Written by Hombre Divertido
On July 14th Warner Home Video released Season Eleven of this immensely popular series ER, and though it marks the last for popular regulars Ming Na as Dr. Jing Mei “Deb” Chen, Alex Kingston as Dr. Elizabeth Corday, Sherry Stringfield as Dr. Susan Lewis, and Noah Wylie as Dr. John Carter, their respective exits were anticlimactic at best, if even acknowledged at all. This season certainly represented a changing of the guard, unfortunately, with writing that took a step down from Season Ten, and one-dimensional performances, said guard-changing came a season too late.
Season Eleven was one of conflict. Some in the relationships within the show, but more so in the factions that existed within the cast and writers. Attempts to write stories for the cast members that had been with the show longer yielded poor results, and simply not enough storylines were given to burgeoning stars such as Shane West as Dr. Ray Barnett and Scott Grimes as Dr. Archie Morris. The performance of Grimes on ER would prove to be under-appreciated throughout his tenure on the show, as he brought a comedic element to the show worthy of The Office (US), long before it was a hit.
In Season Twelve, the writers would set things right as more storylines are dedicated to the people the fans want to see, and storylines such as the relationship between Luka (Goran Visnjic) and Sam (Linda Cardellini) are done away with in favor of those less annoying such as Luka and Abby (Maura Tierney). Nonetheless, much awkwardness is endured throughout this season.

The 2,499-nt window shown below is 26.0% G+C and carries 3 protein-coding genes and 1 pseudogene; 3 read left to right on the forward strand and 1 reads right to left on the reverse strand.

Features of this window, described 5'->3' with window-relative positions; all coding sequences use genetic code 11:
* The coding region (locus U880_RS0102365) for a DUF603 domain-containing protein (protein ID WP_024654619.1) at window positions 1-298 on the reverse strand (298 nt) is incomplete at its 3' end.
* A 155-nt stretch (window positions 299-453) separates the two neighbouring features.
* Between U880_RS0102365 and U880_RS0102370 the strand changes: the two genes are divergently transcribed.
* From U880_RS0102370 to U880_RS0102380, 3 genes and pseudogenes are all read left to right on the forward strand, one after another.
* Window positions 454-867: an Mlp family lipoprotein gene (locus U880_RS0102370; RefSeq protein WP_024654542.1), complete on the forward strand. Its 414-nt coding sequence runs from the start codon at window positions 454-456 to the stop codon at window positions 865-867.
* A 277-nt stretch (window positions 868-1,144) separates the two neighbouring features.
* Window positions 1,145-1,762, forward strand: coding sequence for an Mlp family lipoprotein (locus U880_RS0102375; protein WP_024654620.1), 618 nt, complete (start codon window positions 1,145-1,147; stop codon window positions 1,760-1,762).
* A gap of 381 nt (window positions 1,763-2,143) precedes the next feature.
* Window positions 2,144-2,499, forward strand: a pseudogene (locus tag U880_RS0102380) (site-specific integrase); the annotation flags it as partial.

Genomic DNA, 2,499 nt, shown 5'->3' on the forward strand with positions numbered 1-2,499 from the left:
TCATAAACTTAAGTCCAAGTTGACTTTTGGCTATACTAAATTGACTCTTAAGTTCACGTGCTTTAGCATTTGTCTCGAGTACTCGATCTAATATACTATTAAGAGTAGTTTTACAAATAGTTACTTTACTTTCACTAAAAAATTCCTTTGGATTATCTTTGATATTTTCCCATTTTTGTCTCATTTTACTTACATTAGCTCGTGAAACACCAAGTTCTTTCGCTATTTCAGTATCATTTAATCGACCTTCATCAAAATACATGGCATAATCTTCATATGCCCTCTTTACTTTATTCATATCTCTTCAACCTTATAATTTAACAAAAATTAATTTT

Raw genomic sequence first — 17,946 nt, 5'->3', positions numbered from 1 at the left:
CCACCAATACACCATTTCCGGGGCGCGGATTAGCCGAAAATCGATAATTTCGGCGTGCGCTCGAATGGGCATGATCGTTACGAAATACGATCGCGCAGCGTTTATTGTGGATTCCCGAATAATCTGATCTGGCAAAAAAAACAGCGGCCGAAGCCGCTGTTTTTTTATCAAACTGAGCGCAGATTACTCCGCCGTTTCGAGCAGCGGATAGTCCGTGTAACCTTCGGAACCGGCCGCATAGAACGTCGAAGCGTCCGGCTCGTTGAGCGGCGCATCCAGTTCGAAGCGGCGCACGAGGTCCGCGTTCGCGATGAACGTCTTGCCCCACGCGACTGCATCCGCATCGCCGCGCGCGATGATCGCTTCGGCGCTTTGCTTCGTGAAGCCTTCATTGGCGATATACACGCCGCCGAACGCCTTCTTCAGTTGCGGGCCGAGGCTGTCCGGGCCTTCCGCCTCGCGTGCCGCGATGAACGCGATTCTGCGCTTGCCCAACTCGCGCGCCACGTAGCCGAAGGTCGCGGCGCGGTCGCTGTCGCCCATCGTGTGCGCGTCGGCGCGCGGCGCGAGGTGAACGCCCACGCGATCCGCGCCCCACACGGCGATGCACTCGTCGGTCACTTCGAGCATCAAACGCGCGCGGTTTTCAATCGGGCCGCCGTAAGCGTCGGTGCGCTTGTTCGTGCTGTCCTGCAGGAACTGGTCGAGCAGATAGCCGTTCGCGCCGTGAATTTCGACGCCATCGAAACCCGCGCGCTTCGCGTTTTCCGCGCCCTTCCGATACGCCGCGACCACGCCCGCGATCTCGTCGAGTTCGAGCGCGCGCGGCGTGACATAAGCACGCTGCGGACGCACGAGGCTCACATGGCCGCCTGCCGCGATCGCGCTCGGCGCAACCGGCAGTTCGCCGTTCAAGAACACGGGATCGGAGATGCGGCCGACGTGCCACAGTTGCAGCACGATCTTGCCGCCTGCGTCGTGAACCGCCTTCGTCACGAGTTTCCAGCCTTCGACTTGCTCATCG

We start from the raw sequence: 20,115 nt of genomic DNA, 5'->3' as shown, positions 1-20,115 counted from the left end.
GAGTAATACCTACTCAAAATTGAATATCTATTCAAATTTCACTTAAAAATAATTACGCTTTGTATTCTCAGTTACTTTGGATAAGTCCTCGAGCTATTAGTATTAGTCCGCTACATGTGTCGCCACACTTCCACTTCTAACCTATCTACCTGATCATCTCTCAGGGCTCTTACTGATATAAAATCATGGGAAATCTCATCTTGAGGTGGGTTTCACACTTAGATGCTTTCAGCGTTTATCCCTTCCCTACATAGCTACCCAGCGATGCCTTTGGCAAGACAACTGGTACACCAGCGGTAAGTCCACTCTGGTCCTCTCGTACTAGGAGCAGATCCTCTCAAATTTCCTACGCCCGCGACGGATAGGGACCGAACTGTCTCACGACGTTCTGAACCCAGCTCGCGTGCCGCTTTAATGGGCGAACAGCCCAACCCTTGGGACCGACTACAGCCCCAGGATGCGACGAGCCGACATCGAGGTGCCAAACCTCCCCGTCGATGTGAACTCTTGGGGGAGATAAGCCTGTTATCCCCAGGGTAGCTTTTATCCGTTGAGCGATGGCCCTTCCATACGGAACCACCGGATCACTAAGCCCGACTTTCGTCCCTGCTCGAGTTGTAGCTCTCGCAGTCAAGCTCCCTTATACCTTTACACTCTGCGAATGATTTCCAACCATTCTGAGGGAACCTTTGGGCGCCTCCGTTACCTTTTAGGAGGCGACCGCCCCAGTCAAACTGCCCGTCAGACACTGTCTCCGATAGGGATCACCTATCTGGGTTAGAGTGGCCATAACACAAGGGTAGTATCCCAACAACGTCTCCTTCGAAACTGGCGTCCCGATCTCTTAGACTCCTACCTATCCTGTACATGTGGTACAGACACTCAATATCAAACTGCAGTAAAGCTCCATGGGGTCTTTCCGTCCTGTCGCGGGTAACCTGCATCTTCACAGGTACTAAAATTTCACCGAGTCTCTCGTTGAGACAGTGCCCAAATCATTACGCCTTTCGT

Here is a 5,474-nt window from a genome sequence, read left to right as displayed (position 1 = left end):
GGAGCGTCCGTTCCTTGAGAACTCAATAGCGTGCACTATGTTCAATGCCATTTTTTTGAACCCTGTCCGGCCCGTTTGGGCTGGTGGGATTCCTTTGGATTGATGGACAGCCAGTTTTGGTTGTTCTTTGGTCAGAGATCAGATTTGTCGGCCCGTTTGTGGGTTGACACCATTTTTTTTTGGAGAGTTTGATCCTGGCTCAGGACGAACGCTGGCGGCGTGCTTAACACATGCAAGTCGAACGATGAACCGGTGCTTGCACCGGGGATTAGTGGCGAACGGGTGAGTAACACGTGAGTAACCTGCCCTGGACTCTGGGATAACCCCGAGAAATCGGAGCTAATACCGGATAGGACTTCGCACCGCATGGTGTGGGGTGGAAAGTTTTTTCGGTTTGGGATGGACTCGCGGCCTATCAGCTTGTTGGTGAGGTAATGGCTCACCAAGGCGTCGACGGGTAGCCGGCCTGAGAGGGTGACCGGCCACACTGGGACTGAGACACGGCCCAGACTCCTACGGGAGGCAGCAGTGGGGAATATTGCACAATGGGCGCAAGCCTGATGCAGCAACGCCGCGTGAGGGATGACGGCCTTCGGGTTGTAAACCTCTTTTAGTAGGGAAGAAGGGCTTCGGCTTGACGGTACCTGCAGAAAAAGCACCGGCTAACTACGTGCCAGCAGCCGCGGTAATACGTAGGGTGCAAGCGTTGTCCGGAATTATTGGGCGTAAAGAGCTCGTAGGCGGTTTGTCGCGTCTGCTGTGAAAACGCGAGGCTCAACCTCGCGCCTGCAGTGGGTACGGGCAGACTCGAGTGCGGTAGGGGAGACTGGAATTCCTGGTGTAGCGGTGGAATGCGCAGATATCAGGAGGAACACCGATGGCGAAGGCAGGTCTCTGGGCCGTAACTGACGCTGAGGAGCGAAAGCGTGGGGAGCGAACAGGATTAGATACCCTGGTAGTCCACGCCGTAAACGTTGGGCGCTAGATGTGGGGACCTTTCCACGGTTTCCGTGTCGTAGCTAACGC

Quality guest appearances are also few and far between here, and though Ray Liotta garnered an Emmy for his performance in “Time of Death,” it was the writing and directing that was worthy of awards more than the limited performance of Liotta. Legendary actor Red Buttons gives a superior performance as Jules “Ruby” Rubadoux, the husband of a former patient of a young Dr. Carter. He is now in the ER as a patient and wants nothing to do with the doctor that he believes killed his wife. Cynthia Nixon gives a fine performance as a stroke victim in “Alone in a Crowd.” The writing in is reminiscent and as innovative as an episode of M*A*S*H. We are also introduced to Charlie Pratt (Danny Glover), father of ER doctor Greg Pratt. Like much of the cast, Glover would have more opportunities to truly display his acting chops in Season Twelve.
Not much to be said of the performances of the regular cast member, though Maura Tierney gives a credible performance when she is kidnapped in “Skin,” which would have made a far superior season finale than “The Show Must Go On” in which we are left wondering what will become of Sam’s runaway son Alex (Oliver Davis).
Where as previous releases have included gag reels as part of the bonus material, Season Eleven only provides outpatient outtakes and unaired scenes, the majority of which were justifiably left on the cutting room floor.
Recommendation: Season Eleven simply as not as good as Season Nine or Twelve. There is probably enough here for the true fan, but little for those not truly hooked. Better that you check out of the ER for a year rather than checking out this season.